These are similar criticisms from that of Hao Li, one of the world’s most prolific DeepFake artists, questioning the same “off-the-shelf deception” he helped create. “I realized you could now basically create anything, even things that don’t even exist,” Li said in a Technology Review interview. “Even I can’t tell which ones are fake. We’re sitting in front of a problem [since] videos are just pixels with a certain color value. We are witnessing an arms race between digital manipulations and the ability to detect those with advancements of AI-based algorithms catalyzing both sides. When that point comes, we need to be aware that not every video we see is true.”
To put it simply, even the creators of such face-swap technology are losing sight of their own creations. How can we expect average people to keep a cool head in this marketplace of intentional misinformation? Through blurring the line between fantasy and reality, utilising generative adversarial networks (GANs) and facial recognition tracking from that of age-old photography, DeepFake is able to freely harvest, “learn” and compose data in such a convincing way that it amounts to automated bodily forgery, whether it’s just for memes or a means to a socio-political end.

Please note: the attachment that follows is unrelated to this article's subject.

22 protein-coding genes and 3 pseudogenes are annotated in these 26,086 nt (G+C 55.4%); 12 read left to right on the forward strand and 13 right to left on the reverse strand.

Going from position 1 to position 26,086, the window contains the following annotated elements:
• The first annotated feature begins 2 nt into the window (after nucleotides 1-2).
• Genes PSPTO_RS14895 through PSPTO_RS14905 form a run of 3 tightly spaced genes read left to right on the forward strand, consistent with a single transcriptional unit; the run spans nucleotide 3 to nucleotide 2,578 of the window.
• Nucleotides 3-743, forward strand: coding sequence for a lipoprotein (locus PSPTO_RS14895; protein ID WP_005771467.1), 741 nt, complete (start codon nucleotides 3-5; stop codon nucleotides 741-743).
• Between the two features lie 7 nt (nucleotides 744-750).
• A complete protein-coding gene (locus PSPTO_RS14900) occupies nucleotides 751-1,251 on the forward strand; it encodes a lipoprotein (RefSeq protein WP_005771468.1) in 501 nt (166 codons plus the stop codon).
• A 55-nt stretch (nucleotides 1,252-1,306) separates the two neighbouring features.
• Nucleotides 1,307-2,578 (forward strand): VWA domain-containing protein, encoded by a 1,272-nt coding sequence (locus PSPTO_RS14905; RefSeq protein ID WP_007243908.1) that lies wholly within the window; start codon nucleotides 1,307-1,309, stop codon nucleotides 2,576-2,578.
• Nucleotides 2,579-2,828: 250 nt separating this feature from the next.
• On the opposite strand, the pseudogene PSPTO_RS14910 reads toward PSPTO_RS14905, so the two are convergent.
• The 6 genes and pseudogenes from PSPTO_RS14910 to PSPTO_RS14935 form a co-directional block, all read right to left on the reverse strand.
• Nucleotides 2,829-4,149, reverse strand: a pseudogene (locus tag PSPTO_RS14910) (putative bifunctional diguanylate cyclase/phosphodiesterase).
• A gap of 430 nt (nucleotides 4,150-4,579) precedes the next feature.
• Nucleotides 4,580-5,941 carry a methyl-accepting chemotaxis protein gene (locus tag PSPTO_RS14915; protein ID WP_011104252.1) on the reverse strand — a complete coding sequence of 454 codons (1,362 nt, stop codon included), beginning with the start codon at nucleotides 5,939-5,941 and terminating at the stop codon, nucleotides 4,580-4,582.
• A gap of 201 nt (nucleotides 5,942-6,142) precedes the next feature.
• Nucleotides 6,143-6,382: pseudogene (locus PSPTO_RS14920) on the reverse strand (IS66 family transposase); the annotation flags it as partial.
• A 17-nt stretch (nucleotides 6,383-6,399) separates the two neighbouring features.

Thanks for reading! This article was originally published for TrigTent.com, a bipartisan media platform for political and social commentary, truly diverse viewpoints and facts that don’t kowtow to political correctness.